Known as both 'Russian beauty' (Krasavitsa) and 'Merchant's wife' (Kupchikha), the voluptuous female figure lounging in bed is a recurrent figure in Kustodiev's oeuvre. Over the years, Kustodiev revisited his compositions depicting this subject, constantly making additions and experimenting with the image. Probably one of the best examples is 'Russian beauty' (The Tretyakov Gallery, Moscow), which Kustodiev originally painted in 1915, only to return to the same composition in 1921 ('Russian beauty', The Tretyakov Gallery, Moscow), adding elements such as the shoes of the sitter and Russian porcelain in the background.
The present painting, dated 1919, appears to have been based on a charcoal drawing 'Reclining nude' (Fig. 1; Lezhashchaia naturshchitsa), dated 1915. In 1919, he reused the same reclining nude with his favourite elements which made his compositions famous and desirable. This 1919 version does not appear to be the last work produced, another variant of this composition called 'The merchant's wife and the house-sprite' (Kupchikha i domovoi), was conceived in 1916, started in 1921 and finished in 1922 (see M. Etkind, Boris Kustodiev, no. 617, p. 203, illustrated).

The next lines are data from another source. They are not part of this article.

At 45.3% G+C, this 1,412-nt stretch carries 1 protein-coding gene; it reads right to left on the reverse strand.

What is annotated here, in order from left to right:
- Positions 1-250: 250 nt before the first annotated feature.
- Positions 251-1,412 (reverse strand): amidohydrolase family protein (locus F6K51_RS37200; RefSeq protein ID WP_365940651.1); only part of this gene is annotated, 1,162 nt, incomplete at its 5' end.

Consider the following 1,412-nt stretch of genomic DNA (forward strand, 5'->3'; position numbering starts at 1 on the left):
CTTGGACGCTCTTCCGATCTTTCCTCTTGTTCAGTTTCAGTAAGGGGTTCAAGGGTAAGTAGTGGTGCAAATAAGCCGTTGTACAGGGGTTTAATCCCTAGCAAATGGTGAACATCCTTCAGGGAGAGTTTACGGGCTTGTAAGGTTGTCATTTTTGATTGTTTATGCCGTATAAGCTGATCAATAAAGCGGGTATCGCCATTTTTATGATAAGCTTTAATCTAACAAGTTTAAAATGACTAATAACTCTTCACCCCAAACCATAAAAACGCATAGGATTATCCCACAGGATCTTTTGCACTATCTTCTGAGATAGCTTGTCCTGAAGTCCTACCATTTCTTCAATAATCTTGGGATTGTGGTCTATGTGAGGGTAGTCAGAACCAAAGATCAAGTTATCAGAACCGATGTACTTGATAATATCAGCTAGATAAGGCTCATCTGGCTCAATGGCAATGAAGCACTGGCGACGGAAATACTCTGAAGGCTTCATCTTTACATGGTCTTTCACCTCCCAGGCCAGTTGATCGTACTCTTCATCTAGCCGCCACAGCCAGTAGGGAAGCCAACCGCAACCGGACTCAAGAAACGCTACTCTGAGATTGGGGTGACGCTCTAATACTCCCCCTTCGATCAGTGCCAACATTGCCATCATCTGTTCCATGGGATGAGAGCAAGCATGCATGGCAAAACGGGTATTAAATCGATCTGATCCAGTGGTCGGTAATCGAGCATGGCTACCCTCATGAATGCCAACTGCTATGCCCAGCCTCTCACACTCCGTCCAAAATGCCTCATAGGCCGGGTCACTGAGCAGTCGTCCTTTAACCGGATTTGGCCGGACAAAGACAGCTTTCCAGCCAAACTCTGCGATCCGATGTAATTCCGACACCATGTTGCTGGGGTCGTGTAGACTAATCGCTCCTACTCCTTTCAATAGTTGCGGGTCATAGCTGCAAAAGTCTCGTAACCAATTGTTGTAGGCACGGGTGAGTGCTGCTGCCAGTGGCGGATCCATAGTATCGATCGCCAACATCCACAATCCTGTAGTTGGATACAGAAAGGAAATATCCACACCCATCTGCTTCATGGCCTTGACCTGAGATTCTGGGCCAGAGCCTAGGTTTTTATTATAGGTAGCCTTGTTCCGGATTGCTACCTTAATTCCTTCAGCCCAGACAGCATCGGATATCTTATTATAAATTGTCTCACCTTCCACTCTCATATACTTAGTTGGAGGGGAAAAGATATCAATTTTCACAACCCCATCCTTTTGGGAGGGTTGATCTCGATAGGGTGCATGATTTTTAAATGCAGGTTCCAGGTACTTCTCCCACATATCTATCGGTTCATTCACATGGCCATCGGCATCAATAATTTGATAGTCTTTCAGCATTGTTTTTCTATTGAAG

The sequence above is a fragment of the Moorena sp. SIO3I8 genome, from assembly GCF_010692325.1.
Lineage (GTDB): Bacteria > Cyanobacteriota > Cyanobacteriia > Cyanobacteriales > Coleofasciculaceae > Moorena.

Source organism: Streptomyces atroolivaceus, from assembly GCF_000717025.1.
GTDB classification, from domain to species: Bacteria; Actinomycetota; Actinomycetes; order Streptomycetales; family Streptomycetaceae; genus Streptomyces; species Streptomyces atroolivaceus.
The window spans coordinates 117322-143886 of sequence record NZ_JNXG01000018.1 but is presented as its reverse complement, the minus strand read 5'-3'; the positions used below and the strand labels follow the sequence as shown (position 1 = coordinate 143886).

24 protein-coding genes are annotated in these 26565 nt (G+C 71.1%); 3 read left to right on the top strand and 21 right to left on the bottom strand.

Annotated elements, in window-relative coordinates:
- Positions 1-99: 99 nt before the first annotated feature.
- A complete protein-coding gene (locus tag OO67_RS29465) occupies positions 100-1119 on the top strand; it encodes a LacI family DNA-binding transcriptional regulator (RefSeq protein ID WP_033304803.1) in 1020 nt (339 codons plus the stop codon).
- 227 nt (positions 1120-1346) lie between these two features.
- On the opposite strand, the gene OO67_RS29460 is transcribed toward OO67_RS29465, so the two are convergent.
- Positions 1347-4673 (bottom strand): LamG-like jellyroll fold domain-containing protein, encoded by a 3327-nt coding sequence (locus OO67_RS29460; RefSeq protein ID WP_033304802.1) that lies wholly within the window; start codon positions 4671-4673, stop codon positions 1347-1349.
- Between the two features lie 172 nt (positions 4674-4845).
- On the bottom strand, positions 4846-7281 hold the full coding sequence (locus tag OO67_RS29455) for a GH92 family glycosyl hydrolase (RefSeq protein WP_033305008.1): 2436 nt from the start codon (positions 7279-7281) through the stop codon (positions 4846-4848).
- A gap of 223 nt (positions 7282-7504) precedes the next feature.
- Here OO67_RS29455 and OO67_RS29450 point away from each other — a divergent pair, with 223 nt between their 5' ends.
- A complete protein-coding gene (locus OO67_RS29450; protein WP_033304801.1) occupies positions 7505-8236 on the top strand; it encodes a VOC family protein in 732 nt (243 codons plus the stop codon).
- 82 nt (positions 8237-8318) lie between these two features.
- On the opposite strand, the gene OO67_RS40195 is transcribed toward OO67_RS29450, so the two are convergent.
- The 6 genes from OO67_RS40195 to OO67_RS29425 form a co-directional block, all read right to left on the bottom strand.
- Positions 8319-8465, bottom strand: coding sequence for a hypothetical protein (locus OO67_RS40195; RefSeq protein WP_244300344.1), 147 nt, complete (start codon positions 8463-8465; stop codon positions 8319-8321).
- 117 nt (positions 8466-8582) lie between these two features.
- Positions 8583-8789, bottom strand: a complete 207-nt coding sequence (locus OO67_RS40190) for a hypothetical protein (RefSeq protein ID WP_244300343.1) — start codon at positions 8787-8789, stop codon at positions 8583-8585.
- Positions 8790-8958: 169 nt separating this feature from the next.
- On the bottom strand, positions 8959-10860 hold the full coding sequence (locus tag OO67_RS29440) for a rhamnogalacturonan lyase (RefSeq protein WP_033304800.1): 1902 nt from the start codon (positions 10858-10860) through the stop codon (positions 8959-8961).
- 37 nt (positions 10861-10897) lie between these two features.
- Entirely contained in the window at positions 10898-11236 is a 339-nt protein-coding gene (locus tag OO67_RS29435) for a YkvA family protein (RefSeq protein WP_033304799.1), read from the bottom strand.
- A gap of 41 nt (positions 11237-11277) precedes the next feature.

Leo Maskovskii left Russia during the revolution and acquired an important collection of Russian paintings in the Baltic countries in the 1920s, including the present painting and Konstantin Somov's 'The young sleeping woman' (both sold by Christie's, London, 24 October 1989), in addition Isaak Levitan's 'The Mill, the Sunset' (sold at Christie's, New York, 24 October 2002, lot 15).